Saturday, March 22, 2008

BEEP in America

If you're like me and your body reacts to even a few vacation days with the idea, aha, time for a cold!, then perhaps you also stayed in and caught Diane Sawyer's two-going-on-ten-hour exposé on Prostitution in America. If someone created drinking game tied to the number of times the phrase "girl-next-door" was uttered, even the most enthusiastic frat boy would end up with alcohol poisoning. That, and just about every other possible cliché, kept the show as revelatory as one might expect. After learning how prostitutes are generally impoverished and non-white, we spend a whole lot of time watching blonde, white, formerly middle-class girls-gone-bad. Still, the show had its highlights, which were:

1) The bleeping-out of every word relevant to prostitution: Every time oral sex came up (and did it ever!) one got to hear a loud BEEP meant as a stand-in for "blow-job." It boggles the mind to understand what parent is letting his kid watch this show, but is so worried about the dear child's innocence that he won't allow for such obscenity.

2) The "graphic" nature of the proceedings: There was one graphic scene, and it involved an abandoned house which did not have a proper bathroom, and that's all I'll say, because it's not something to dwell on. Anyone expecting non-blurred nudity, or non-blurred faces, for that matter, was presumably disappointed.

3) The sanctimonious, tragic nature of Diane Sawyer's intervention: Clad in proper, non-hooker-esque clothes, she pleads with these prostitutes, in a motherly tone, reminding them of how they have so many other options in terms of jobs, when let's just have a guess, they don't. She asks one especially strung-out young blonde about her dreams from her previous life, and it turns out she studied music (score one for the humanities!). So Sawyer asks the woman to sing, and she does, leading me to make the in-bad-taste suggestion that she not quit her night job. Unless after the show Sawyer in some practical way hooked these women up with career possibilities, the remarks about their other options rang false. The women shown were society's down-and-out, and prostitution was clearly just part of a larger problem including drug addiction and mental illness. At the end of the show (and again, I plead illness for having watched it to the end) Sawyer quotes the New Testament, about how he who has not sinned should cast the first stone. Between that and the Hasids among the crowd of men arrested for soliciting prostitutes in Brooklyn, whatever faith anyone watching had in organized religion should be just about gone.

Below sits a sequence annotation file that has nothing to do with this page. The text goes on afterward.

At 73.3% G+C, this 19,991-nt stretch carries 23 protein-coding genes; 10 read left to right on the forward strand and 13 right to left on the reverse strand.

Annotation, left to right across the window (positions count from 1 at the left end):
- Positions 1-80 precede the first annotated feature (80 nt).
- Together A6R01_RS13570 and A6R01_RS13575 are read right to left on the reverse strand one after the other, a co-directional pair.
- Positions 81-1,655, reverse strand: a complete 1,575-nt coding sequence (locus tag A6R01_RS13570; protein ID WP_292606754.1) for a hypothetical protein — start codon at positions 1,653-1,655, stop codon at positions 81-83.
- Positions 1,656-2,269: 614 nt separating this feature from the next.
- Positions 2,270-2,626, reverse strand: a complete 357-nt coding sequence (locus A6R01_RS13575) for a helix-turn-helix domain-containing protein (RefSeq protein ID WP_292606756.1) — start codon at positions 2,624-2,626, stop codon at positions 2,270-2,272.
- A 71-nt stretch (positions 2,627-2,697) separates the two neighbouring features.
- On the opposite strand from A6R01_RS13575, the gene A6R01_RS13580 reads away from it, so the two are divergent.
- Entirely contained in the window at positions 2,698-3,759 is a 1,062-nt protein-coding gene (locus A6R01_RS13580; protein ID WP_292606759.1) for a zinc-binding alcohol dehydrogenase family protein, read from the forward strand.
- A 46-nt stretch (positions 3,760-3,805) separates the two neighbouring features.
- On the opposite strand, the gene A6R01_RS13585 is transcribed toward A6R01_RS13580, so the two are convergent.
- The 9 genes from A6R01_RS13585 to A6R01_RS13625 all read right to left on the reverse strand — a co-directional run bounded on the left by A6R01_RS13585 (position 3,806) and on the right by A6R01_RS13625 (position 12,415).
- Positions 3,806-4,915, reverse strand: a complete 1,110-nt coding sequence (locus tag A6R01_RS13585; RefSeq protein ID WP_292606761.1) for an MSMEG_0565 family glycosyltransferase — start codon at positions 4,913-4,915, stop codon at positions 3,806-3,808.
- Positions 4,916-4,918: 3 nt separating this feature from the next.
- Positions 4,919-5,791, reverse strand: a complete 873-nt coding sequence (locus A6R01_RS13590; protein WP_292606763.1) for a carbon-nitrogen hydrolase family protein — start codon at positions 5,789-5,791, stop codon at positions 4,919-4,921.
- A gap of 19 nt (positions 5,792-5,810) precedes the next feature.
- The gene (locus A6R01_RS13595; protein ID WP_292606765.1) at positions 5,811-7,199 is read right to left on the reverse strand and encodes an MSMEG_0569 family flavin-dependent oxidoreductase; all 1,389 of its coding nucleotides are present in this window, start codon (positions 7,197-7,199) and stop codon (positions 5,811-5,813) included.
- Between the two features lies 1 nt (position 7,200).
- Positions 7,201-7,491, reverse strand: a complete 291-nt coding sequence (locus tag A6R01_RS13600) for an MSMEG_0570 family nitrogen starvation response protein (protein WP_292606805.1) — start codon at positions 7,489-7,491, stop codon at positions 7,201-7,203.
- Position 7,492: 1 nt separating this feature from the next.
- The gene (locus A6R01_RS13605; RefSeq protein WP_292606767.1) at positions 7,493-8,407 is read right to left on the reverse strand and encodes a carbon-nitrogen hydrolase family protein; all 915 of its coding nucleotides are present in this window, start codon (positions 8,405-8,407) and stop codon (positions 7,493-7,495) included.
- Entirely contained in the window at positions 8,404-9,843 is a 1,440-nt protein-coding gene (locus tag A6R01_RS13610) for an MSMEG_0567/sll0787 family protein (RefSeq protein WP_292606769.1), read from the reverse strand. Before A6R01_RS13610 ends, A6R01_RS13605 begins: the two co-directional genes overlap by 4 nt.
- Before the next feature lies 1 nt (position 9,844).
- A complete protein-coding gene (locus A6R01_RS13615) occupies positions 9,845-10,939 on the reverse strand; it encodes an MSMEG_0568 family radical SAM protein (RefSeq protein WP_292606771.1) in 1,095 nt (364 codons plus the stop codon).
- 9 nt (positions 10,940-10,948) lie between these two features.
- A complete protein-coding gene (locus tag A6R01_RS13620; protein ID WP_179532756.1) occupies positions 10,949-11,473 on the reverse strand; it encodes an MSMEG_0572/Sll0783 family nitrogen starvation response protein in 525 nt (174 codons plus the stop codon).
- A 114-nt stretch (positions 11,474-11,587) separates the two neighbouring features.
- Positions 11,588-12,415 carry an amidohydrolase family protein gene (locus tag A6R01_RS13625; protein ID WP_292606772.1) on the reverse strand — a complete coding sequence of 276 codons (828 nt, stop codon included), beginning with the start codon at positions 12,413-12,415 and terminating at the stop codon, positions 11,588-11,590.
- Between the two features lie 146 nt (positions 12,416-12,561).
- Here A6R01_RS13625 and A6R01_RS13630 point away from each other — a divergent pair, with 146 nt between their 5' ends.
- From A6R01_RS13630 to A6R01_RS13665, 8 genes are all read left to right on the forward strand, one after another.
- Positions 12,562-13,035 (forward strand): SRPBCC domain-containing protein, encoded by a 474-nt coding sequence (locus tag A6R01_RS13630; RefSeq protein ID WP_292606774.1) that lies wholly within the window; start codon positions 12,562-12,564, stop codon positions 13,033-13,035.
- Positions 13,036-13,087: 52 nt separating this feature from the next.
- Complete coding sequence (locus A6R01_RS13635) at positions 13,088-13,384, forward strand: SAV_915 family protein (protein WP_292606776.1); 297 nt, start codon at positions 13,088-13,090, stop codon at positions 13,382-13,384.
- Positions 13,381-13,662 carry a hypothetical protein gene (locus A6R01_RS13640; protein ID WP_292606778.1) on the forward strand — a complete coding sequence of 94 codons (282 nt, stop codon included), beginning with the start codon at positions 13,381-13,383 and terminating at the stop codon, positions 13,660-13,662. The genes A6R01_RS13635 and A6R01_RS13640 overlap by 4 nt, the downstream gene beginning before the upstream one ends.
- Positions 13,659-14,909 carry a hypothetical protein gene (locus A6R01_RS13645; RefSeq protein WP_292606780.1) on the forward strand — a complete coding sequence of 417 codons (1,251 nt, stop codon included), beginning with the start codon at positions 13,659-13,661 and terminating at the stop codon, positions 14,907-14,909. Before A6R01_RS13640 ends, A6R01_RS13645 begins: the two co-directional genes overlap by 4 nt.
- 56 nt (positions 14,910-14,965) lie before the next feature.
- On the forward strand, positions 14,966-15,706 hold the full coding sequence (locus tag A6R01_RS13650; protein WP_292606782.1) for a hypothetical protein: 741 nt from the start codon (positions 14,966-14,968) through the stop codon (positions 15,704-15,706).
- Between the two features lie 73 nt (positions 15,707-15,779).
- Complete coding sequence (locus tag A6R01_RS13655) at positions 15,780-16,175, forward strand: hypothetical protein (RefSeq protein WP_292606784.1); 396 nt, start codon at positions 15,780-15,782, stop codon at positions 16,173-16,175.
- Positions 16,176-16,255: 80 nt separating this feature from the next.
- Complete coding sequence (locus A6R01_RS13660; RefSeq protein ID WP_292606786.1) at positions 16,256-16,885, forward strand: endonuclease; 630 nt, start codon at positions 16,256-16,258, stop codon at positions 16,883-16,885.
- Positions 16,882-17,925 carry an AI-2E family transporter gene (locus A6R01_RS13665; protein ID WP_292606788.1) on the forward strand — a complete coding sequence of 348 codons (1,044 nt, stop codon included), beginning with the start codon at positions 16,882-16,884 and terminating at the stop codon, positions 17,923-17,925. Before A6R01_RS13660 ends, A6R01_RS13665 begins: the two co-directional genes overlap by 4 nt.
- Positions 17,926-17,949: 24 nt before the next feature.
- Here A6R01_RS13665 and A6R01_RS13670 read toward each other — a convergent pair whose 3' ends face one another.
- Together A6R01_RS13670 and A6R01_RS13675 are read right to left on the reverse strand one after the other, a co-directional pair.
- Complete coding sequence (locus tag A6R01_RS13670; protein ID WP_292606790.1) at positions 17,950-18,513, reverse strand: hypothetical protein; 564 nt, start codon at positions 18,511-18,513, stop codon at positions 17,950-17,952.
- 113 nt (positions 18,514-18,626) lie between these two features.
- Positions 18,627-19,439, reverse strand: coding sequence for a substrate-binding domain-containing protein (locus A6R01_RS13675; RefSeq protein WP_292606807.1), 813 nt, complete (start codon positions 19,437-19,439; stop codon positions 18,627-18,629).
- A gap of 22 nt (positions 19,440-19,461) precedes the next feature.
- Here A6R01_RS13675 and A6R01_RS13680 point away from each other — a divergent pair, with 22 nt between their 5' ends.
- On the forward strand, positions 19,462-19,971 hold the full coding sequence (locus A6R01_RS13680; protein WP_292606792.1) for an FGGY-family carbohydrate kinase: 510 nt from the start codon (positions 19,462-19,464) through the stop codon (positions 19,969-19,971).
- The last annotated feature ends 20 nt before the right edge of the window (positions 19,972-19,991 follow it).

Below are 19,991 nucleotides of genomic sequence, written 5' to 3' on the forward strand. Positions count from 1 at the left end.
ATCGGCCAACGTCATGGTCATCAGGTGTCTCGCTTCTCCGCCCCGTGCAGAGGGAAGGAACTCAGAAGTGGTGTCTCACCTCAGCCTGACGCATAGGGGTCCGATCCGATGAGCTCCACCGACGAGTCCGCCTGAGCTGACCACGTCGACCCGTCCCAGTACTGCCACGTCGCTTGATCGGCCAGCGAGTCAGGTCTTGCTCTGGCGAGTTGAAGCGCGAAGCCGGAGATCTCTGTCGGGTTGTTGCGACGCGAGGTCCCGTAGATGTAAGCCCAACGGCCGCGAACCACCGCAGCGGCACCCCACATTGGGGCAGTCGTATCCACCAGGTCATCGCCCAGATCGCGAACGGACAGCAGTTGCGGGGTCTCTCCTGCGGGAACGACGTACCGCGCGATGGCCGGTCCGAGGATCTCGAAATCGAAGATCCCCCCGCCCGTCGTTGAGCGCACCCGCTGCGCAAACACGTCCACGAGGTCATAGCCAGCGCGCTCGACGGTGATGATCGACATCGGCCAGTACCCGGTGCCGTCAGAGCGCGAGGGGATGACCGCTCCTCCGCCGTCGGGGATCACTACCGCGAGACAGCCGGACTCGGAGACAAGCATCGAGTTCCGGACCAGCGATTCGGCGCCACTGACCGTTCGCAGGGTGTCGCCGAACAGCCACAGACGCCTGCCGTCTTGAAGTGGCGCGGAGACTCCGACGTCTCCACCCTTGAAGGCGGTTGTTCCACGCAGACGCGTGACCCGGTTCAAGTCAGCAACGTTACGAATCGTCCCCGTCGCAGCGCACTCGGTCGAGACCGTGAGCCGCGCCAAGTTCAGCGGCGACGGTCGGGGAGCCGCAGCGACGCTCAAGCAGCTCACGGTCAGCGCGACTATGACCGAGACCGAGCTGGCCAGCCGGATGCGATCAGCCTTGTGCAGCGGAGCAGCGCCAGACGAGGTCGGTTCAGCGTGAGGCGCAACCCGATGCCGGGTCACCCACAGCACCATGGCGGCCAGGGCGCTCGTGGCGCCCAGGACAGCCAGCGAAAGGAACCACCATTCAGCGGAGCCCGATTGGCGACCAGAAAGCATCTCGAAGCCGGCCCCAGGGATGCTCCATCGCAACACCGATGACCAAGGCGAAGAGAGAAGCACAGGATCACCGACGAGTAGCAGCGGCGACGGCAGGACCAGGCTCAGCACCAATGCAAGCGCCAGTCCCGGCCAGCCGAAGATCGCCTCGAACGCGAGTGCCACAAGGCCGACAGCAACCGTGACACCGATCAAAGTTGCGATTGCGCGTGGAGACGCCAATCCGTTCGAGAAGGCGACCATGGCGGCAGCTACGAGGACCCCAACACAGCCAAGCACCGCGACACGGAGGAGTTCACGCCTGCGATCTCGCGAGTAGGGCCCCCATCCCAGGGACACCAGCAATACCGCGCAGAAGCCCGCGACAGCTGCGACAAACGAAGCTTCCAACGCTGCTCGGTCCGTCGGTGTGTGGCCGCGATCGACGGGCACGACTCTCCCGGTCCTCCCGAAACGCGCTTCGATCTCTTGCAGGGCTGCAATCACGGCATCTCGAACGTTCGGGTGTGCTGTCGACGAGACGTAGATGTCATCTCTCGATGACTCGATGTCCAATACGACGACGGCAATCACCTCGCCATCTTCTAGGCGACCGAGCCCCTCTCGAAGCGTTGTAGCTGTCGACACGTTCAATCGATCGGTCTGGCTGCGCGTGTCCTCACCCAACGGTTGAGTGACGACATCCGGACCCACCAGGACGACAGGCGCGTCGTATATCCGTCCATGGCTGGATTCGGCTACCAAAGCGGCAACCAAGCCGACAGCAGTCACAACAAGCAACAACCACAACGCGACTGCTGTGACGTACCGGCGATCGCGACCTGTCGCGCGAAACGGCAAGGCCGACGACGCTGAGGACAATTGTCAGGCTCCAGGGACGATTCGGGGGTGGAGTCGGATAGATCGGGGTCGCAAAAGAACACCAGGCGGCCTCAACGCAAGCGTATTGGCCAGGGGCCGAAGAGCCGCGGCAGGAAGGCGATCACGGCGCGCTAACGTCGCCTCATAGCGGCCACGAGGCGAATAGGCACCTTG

4) "Pretty Woman": For one, forgettable, movie, the Julia Roberts feature is given credit for quite a bit of 21st-century decadence. It's clear enough from this show (or from just thinking about things for a second) that women charging $10 for sex from truckers would not be in law school but for the glamorization of prostitution in that movie.

5) Is a woman who receives expensive gifts and money from a few wealthy lovers a prostitute? A mistress? An opportunist? One woman--whose identity is hidden, and whose story, we learn midway through, is not corroborated, so really why even comment...--claims this is her situation. And the question is, well, so? Once we go down this path, who isn't trading sex for money? The classic NYT Weddings pairing of the former kindergarten teacher marrying the investment banker? A couple with any income disparity whatsoever? Is the issue whether payment is per act? I'm confused, but I guess the test is how concerned Diane Sawyer appears when she hears the scenario described.

6) Big surprises! The best-selling prostitute at a Nevada brothel is a dead-ringer for Pamela Anderson. Prostitutes come from broken homes. Pimps are abusive. Men like big breasts and bleached-blond hair. Prostitutes live fast and die young.

The only genuine surprise, which I'd already learned of amidst the Spitzer nonsense, was that men pay for something called a "girlfriend experience." There's something kind of amazing about on the one hand the many women desperate for male attention, buying books on how to subtly attract boyfriends, and the fact that there are men willing to pay out their salaries to bedraggled drug addicts who will, for as little as ten minutes (according to the show) pretend to be their girlfriends.

No comments: